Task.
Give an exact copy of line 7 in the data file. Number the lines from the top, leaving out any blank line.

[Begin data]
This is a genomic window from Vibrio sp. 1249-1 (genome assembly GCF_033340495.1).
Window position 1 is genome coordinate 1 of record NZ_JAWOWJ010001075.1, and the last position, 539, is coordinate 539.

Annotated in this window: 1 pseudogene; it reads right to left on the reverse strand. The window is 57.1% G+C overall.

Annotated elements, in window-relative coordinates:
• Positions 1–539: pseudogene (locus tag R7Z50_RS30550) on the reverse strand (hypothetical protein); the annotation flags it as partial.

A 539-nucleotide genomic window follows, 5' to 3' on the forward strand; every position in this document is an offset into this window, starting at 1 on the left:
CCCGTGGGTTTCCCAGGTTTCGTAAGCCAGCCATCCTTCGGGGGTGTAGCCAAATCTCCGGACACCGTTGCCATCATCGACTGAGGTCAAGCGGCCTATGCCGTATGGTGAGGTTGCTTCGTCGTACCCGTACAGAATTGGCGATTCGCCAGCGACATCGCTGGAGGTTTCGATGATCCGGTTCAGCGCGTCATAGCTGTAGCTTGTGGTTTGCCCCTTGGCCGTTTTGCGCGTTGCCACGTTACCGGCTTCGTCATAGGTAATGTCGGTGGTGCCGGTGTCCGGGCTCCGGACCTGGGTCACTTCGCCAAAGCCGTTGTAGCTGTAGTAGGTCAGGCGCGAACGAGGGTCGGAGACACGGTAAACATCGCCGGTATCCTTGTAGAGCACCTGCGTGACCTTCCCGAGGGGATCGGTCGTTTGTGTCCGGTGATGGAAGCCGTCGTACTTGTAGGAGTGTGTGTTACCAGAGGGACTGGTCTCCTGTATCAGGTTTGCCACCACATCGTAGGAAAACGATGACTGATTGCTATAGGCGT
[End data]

CCCGTGGGTTTCCCAGGTTTCGTAAGCCAGCCATCCTTCGGGGGTGTAGCCAAATCTCCGGACACCGTTGCCATCATCGACTGAGGTCAAGCGGCCTATGCCGTATGGTGAGGTTGCTTCGTCGTACCCGTACAGAATTGGCGATTCGCCAGCGACATCGCTGGAGGTTTCGATGATCCGGTTCAGCGCGTCATAGCTGTAGCTTGTGGTTTGCCCCTTGGCCGTTTTGCGCGTTGCCACGTTACCGGCTTCGTCATAGGTAATGTCGGTGGTGCCGGTGTCCGGGCTCCGGACCTGGGTCACTTCGCCAAAGCCGTTGTAGCTGTAGTAGGTCAGGCGCGAACGAGGGTCGGAGACACGGTAAACATCGCCGGTATCCTTGTAGAGCACCTGCGTGACCTTCCCGAGGGGATCGGTCGTTTGTGTCCGGTGATGGAAGCCGTCGTACTTGTAGGAGTGTGTGTTACCAGAGGGACTGGTCTCCTGTATCAGGTTTGCCACCACATCGTAGGAAAACGATGACTGATTGCTATAGGCGT